Northern Iowa’s upset received so much attention it really overshadowed the accomplishments of Washington. The Huskies went through a stretch in January when they lost five of seven games and coming out of the beleaguered Pac-10 there wasn’t any reason to believe Washington would be in the Sweet 16. But led by Quincy Pondexter, the Huskies showed great team speed in wins over Marquette and New Mexico. Suddenly the Huskies are on a great run. It will be a test of wills against a West Virginia team that plays tough defense and loves to spread the floor. Da’Sean Butler has evolved into a postseason hero for the Mountaineers.
In the South, Duke defeated Cal Sunday even though Jon Scheyer was 1-for-11 from the field and scored only seven points. Center Brian Zoubek picked up the slack with 14 points and 13 rebounds. But the absence of Villanova in the Houston regional doesn’t mean Duke has an easy path.
No. 4 Purdue is Duke’s semifinal opponent and the Boilermakers, led by hard-nosed Chris Kramer, are not interested in any sympathy over the loss of injured Robbie Hummel. They dodged Siena in the first round and then outlasted a good Texas A&M team in overtime. Two more wins and the Boilermakers finish the season with home games in the Final Four.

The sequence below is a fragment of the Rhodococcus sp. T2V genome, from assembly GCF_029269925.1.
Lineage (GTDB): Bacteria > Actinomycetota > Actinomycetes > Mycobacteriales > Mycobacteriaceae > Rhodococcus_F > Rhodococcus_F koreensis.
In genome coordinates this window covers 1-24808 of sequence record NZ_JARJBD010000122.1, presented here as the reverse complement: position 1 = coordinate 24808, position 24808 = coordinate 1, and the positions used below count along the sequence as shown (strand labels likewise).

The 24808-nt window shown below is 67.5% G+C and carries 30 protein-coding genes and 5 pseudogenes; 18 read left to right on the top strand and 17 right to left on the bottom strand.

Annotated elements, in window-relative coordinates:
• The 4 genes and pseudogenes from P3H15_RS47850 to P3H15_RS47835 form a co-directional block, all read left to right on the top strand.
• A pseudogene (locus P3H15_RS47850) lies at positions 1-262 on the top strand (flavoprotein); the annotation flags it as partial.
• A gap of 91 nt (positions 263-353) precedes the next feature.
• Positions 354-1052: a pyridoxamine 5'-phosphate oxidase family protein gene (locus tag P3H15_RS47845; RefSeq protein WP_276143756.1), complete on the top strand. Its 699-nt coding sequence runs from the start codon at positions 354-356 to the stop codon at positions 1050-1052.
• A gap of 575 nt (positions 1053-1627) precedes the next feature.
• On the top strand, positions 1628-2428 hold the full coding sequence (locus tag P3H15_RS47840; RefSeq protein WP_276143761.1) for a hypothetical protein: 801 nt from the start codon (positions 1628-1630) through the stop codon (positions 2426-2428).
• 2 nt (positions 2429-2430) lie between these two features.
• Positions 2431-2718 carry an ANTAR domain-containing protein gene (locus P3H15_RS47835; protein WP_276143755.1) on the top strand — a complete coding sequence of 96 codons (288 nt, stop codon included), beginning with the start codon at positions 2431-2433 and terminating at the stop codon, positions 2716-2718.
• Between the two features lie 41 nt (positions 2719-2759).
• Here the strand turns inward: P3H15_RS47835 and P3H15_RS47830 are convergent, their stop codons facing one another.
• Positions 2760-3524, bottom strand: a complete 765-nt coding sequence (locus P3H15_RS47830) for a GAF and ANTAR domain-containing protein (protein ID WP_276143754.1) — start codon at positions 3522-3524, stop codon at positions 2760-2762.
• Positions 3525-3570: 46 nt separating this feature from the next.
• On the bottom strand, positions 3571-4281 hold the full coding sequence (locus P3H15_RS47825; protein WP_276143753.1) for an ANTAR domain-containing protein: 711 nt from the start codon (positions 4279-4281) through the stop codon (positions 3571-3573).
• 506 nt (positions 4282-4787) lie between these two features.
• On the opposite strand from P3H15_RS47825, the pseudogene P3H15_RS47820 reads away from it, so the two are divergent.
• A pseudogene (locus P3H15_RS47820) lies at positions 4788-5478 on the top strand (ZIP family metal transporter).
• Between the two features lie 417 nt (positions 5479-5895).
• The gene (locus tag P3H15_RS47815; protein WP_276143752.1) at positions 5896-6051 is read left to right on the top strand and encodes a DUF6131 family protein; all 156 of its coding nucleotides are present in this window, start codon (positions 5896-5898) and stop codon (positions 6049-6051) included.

But Baylor will be the hometown favorite in Houston. The Bears became a trendy pick when the brackets were announced and with the solid combination of perimeter shooting and effective inside play, the Bears should put an end to the magical ride of St. Mary’s, the No. 10 seed. The best advice for Duke and Purdue is to begin their homework on Baylor’s Tweety Carter, LaceDarius Dunn and Ekpe Udoh now — not later.